The Word Embodied
“All who were destined for life everlasting believed in it.”
As lively and supple as our imaginations may be, some of us draw blanks when we entertain the possibility of heaven. We are so time- and matter-bound that all our visions of another world are necessarily chained to images of this one.
“Will there be ice cream in heaven?” Thus might gradeschoolers echo the question put to Jesus: “Will there be marriage in heaven?
In the Book of Revelation, the imagery is more grand and ambitious. Whether visionary or dreamer, the narrator awes us with a scale that embraces every nation, race, and tongue, arrayed in long white robes, bearing palms before the throne and the Lamb.
“These are the ones who have survived the great period of trial; they have washed their robes and made them white in the blood of the lamb. ... Never again shall they know hunger or thirst. ... He will lead them to springs of life-giving water, and God will wipe every tear away from their eyes.”
But how can we adequately conceive of life everlasting, the destiny of those embraced by Christ’s life and death? The Acts of the Apostles announces the promise of an afterlife but does not give much description of what it might be like. And Jesus, in many passages in the fourth Gospel, reminds us: “I give them eternal life and they shall never perish.”
We can only guess what such a life might be, and all our guesses will be freighted with limits of the life we now live. Moreover, the limits of earth-bound experience cannot help but foster skepticism about any future life.
In my philosophy classes, when the talk turns to our final fate and the immortality of the soul, a web of unbelief is quickly woven. “How can an ‘after’ life have any continuity with this life when all our experience is so brain-based? Our memories, our joys, the delights of every sense, the faces of our loved ones all seem so inseparable from this world and our bodies.” A telling point. Even mighty Aquinas mused that a soul, separated from the body after death, would somehow be radically incomplete, bereft of the body it informed. Surely, if we had no body, we could not speak of personal immortality. Billy and Mary are not “souls”; they are embodied souls. For Aquinas, happily, his Christian belief in the resurrection of the body answered the nagging questions of reason. Not just our souls, but our bodies are promised eternity.
This does not make things very much clearer. What on earth could such bodies be—supposedly outside of space and time? But that’s just it. They are not on earth. And the earth cannot adequately contain their reality.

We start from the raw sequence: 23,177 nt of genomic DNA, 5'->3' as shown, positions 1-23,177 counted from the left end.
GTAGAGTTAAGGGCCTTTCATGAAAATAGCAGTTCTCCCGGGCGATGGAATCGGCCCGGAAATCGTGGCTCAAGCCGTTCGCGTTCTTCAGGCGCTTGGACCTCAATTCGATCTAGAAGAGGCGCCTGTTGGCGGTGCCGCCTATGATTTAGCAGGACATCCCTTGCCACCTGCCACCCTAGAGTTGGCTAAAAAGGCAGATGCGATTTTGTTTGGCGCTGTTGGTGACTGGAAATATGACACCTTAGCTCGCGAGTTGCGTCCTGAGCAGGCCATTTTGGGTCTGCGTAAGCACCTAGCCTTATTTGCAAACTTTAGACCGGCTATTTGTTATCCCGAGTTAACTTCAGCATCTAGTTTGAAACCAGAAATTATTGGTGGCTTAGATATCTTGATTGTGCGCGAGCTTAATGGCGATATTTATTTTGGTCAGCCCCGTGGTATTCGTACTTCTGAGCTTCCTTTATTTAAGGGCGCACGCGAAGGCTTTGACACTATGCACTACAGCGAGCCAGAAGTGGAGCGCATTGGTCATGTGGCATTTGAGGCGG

To my students, then, I pose a thought experiment. Imagine us in a class-womb. We are a remarkable group of fetuses who are aware of and can talk about our condition. What troubles us is the regular and inevitable departure and disappearance of our brothers and sisters. It seems a dread experience, not only for the one who is untimely ripped from our comfortable state but for all of us. We never see them again. They’re gone. All that is left for us is mourning and memory.
The question is then posed. Could there be an afterlife, a form of existence beyond this womb, so familiar and secure? Could there be another world beyond the walls of our experience?
One budding philosopher-fetus, clearly on the route to skepticism, deems it impossible. How could there be life after womb-death? Every means of sustenance—oxygen, blood and nutriment—is gone. The cord is cut. How could there be an existence without it? Every piece of evidence we have indicates that we could have no life without it.
Unfortunately, the fetuses who have passed away, do not (maybe cannot) come back to tell us what happened when they died to us and our world. They cannot report what happens on the other side because of the limitations of our lifewomb, barring their direct entry to our lives.
But let’s pretend. One does return to give an account of the other side.
I know you have a wonderful life here, but this is only preparation. You say that life without a womb is impossible, but that is only because of the womb’s boundaries. You think that there could be no food or oxygen without the umbilical cord. Yet there is. Believe it or not, you will receive food, but it will be through your mouth. And your mouth is for much more than mere sucking, breathing, or eating. You will speak and sing, kiss and cry. And your arms and legs will do more things than you could ever imagine with your kicking and swimming around. The new world beyond your womb is connected to what you are right now, but it is wondrously different. All the gifts you have are only glimmers of what they will become.
Could it so be with us? Are we all aborning? And do those slight but awesome moments of ecstatic love and luminous insight only hint at what eyes have never seen and ears have never fully heard?
John Kavanaugh, SJ
Father Kavanaugh was a professor of Philosophy at St. Louis University in St. Louis. He reached many people during his lifetime.
**From Saint Louis University